By Trevor Jahnke
#68 – Jaromir Jagr – Winger
2013 Season Stats
Games played: 45
Average Time on ice: 18:20
Points: 35 (16g, 19a)
Season Grade: B+
Comedian Jack Benny once said, “Age is strictly a case of mind over matter. If you don’t mind, it doesn’t matter.” This certainly seems to be the case for Jaromir Jagr, the 41-year-old, future first ballot Hall of Famer from the Czech Republic has decided to spend his 21st season with the New Jersey Devils after splitting an impressive season between the Dallas Stars and the Boston Bruins last season.
Even his advanced age couldn’t keep him from posting what any fan would consider a successful season, totaling 35 points with 16 goals and 19 assists. This gave Jagr more goals than the highest scorer on New Jersey. He then capped his 19th NHL season by helping his Bruins team to an Eastern Conference Championship, and coming within two games of his first Stanley Cup championship since 1992.
However, that cap might mark the one sore spot Jagr has from last year. While he was undeniably great during the season, Jagr seemed to slow down, literally and figuratively, once it came time for the playoffs. He posted only 10 assists and failed to put one in the net.
When the Devils came short of the cup two seasons ago, one thing many of the players said before this season was that they were hungry to get back there again. Will Jagr be just as hungry as the Devils were at the beginning of the season? When it comes to the Cup, you better believe it.
Jagr is a surefire Hall of Famer. His skill is still very impressive and one thing that never fades from a veteran legend is all of his experience.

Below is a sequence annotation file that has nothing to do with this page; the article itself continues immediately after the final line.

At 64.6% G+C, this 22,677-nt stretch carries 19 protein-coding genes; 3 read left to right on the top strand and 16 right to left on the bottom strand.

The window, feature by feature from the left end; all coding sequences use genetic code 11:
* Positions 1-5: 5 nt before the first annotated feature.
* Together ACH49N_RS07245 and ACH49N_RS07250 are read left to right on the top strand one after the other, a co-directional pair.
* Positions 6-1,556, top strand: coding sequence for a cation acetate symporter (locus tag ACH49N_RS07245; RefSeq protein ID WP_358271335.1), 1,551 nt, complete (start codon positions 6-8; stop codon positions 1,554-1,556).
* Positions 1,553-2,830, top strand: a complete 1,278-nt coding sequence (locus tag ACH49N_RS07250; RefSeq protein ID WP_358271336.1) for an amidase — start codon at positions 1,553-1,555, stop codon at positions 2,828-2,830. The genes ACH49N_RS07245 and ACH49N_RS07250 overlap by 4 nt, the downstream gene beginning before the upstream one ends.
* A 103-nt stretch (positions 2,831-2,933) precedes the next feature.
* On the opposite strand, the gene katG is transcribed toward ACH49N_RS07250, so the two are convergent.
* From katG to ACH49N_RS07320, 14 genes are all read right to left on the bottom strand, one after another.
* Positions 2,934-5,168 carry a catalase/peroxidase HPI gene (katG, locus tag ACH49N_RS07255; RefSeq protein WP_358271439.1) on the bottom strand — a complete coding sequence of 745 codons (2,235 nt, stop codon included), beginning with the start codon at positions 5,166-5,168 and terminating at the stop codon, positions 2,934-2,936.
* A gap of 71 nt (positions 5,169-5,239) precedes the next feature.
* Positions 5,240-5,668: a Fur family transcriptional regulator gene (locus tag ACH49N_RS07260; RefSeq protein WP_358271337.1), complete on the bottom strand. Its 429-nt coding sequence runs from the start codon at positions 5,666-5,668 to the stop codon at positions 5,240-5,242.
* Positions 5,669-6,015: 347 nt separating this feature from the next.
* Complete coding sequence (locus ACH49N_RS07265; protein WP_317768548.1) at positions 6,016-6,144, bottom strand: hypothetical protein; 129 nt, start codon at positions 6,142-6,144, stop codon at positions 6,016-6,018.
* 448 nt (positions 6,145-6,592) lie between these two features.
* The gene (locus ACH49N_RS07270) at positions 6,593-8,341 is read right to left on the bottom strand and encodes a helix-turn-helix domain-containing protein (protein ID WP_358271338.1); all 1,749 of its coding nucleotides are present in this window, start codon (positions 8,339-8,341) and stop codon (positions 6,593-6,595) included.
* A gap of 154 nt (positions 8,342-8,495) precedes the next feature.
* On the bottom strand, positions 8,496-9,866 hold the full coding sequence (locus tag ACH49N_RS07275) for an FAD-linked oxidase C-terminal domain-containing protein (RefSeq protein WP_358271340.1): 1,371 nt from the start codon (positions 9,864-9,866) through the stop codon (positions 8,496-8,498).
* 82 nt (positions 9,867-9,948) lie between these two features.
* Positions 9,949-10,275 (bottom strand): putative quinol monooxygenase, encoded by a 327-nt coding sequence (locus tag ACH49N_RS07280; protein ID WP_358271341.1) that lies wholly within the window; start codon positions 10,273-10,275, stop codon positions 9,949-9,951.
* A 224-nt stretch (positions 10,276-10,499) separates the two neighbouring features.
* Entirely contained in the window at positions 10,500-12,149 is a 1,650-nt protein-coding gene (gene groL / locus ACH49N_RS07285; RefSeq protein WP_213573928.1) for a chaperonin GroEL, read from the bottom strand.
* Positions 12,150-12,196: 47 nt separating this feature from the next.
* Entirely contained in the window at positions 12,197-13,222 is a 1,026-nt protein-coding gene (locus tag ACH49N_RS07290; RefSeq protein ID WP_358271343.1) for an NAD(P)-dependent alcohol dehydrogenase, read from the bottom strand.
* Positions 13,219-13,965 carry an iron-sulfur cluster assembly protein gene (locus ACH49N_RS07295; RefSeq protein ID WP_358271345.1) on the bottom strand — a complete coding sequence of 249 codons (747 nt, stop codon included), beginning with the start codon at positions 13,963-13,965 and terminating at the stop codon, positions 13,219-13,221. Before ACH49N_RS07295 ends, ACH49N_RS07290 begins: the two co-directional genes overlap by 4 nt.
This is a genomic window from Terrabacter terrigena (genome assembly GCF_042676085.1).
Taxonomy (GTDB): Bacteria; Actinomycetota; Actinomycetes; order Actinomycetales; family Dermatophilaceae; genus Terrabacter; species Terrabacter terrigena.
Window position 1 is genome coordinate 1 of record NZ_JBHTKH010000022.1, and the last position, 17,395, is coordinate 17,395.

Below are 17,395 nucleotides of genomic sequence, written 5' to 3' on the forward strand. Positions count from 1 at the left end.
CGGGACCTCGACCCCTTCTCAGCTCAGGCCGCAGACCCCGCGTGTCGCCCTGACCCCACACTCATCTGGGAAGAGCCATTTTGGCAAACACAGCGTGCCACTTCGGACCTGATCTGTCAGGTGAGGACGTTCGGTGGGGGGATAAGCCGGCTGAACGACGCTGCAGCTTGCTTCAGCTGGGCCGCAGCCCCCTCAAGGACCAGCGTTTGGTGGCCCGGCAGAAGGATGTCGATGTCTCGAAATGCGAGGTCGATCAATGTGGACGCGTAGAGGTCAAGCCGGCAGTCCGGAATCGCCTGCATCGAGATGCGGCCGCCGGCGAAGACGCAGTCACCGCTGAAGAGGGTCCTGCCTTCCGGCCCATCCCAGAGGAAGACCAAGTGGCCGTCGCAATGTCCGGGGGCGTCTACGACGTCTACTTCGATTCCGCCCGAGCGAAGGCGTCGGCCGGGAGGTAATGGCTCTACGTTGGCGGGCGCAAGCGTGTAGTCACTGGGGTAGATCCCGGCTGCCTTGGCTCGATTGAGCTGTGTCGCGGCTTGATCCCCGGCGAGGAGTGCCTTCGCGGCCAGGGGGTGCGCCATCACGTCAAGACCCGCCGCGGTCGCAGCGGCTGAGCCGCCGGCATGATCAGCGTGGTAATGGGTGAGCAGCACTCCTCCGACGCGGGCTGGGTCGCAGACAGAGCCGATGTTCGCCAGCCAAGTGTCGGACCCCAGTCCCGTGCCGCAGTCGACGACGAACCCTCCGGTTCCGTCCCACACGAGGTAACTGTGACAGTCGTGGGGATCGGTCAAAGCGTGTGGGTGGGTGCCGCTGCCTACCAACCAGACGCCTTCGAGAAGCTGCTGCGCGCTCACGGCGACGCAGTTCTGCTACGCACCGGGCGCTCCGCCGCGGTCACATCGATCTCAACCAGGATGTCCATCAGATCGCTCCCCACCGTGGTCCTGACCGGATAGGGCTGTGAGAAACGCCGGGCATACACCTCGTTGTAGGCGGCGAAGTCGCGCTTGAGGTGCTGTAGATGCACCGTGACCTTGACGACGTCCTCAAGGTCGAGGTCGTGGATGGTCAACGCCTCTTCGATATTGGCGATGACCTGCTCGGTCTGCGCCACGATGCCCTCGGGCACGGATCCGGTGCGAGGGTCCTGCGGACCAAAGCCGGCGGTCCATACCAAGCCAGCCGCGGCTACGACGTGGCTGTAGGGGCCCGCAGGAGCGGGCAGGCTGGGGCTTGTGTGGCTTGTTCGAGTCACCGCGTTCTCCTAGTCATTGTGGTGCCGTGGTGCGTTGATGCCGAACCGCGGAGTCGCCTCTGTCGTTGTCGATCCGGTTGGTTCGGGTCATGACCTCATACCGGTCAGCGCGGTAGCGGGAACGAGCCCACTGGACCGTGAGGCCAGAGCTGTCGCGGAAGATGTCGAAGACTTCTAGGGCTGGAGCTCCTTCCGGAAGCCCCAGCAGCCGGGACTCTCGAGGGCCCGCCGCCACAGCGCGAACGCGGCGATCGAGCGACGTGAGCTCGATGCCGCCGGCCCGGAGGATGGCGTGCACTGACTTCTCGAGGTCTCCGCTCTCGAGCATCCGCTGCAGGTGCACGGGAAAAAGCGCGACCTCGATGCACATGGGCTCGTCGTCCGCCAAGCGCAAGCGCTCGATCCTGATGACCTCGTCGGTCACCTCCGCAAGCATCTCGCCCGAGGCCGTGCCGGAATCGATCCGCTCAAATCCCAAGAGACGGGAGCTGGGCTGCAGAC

When he was with the Flyers his expertise helped develop Claude Giroux and we can only hope that he can do the same with Adam Henrique (or one of the other young forwards).
Age eventually catches up with everyone, and no one is immune. Wayne Gretzky, Gordie Howe, even Martin Brodeur; everyone slows down to a degree. The great ones aren’t great because they never wore down, but how they adjusted when the inevitable happened. In the end, they played as hard as, or harder than, everyone on the ice and still managed to produce a lot of points. Due to his skill and the offense that has been placed around him, there’s no reason to think that Jagr will be any different.
Throughout his career Jagr has never had a 82-game season where he didn’t produce at least 50 points with his career low at 54 points (19g,35a), which he tallied in the 2011-12 season when he played for the Philadelphia Flyers.
I see a good year from Jagr with 24 goals and 28 assists. Without Kovy, this team will embrace the depth of the lineup. With Jagr directing the power play on the ice, and it not being completely reliant on one player, the Devils special teams will be much improved from last year. It might even end up being one of the team’s strong points.
Last season will eventually be viewed as a high point in Jagr’s career, but right now, it still stings. He’s coming to this team with a drive to win that should match a Devils team anxious to prove that they can survive and even thrive without the players they lost. If this season turns out to be Jagr’s swansong, then he’s going to want to go out with a bang. He’ll push everyone to make sure that this is a good year.
- In case you missed them, here are the first six parts of the series: